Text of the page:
The Jordanian authorities went along with the mood of the street. The fact is that more than two-thirds of the Kingdom’s population is Palestinian. They have solidarised with the population of Gaza, holding demonstrations of many thousands every Friday. Most Jordanians see Israel as the biggest threat to the Kingdom’s national security and to the entire Arab world. The authorities fear that the situation could spiral out of control amid growing anti-Israeli sentiment in the country. This may explain the statement of the Kingdom’s Deputy Prime Minister and Foreign Minister Ayman Safadi that Jordan will not sign an agreement on the exchange of energy and water with Israel, as it will help to support the Palestinian people.
The old relationship between Israel and Jordan is crumbling. After the creation of Israel in 1948 and the first Arab-Israeli war, several countries fought for control of the region’s water resources. In 1955, Syria, Lebanon, Jordan and Israel reached an agreement whereby Jordan was to receive 740 million cubic metres and Israel 400 million cubic metres of water from the river basin.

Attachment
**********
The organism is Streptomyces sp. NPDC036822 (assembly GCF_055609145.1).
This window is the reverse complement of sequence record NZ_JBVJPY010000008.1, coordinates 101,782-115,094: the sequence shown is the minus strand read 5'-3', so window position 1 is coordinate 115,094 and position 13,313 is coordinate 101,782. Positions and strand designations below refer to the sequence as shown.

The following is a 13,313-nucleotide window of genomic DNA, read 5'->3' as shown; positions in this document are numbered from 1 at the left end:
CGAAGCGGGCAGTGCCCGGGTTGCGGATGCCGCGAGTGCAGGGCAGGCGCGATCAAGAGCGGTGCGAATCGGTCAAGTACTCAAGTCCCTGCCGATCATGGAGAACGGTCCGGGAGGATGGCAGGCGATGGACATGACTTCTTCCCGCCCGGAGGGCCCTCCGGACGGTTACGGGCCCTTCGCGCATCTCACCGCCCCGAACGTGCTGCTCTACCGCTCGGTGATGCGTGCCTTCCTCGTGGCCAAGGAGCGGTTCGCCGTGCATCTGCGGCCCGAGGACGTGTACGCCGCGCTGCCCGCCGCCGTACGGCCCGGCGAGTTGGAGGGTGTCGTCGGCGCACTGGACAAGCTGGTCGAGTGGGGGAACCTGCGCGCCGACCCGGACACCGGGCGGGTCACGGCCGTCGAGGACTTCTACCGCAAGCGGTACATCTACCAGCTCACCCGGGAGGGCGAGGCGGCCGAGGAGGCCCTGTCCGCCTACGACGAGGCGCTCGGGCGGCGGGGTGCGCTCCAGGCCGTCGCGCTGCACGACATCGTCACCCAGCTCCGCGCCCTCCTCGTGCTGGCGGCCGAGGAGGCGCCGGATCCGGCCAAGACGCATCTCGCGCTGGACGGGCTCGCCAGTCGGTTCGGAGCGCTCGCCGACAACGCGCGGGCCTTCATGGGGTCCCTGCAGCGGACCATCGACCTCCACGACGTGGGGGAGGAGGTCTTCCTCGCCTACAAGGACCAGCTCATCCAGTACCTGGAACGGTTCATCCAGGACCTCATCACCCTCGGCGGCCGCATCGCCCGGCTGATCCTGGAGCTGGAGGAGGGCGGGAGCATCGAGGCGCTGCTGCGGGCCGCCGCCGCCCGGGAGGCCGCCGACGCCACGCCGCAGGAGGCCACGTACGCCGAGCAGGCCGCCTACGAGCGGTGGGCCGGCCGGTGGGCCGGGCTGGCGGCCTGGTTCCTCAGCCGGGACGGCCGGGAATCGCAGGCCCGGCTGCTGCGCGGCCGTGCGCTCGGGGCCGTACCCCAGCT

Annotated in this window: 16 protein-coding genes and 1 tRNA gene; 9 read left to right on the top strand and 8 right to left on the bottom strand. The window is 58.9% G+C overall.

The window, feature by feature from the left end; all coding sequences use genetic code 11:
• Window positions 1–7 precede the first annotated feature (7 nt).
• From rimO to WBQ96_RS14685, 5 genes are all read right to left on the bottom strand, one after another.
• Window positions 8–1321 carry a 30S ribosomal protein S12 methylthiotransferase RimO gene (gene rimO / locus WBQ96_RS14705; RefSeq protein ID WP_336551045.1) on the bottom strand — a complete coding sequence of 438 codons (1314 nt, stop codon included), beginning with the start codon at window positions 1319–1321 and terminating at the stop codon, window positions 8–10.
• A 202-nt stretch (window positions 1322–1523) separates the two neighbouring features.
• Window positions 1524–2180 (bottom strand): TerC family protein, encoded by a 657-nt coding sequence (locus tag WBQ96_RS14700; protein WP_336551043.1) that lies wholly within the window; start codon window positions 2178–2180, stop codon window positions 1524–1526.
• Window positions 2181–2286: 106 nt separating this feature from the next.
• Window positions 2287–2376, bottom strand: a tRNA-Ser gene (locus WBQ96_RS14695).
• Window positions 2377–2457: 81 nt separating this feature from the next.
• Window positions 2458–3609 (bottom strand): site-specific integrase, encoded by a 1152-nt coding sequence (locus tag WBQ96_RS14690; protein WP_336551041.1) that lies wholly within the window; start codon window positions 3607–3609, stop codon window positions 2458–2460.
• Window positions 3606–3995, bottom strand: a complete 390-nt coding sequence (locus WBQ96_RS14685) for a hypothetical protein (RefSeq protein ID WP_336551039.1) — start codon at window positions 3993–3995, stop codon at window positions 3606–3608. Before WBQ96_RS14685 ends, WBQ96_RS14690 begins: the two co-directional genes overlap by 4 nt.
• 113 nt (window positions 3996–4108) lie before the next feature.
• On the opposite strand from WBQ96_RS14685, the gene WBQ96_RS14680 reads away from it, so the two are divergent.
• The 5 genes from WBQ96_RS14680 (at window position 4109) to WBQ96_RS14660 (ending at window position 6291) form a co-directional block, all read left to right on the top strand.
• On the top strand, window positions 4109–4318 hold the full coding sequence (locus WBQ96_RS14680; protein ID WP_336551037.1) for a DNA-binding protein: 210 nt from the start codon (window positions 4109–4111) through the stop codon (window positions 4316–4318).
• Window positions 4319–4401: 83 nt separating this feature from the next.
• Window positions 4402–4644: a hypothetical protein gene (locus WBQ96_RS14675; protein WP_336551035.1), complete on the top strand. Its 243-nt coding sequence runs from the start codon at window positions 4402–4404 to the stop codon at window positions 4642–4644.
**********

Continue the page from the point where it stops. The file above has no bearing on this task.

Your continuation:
However, in 1964 Israel built two dams on the Jordan River, diverting water to its own agricultural land through its National Water Company, effectively legalising massive water theft. Syria has also built dams on the upper reaches of the Yarmouk River, further diverting water from the Jordan River. As a result, its flow has dropped to less than 200 million cubic metres. The result is a polluted stream in Jordan that cannot be used for irrigation.
Water has become a weapon in conflicts in the Middle East. Israel occupied many water-rich areas: the Jordan River, Lake Tiberias and the Golan Heights. As a result, the diverted water allowed the Negev Desert to be turned into an agricultural zone.
At the same time, Israel is successfully developing new technologies. Since 2005, it has built numerous desalination plants that make seawater fit for human consumption, and has become a world leader in more environmentally friendly wastewater management and waste recycling technologies. Of the two billion cubic metres of water the country needs each year, half is produced through desalination and recycling.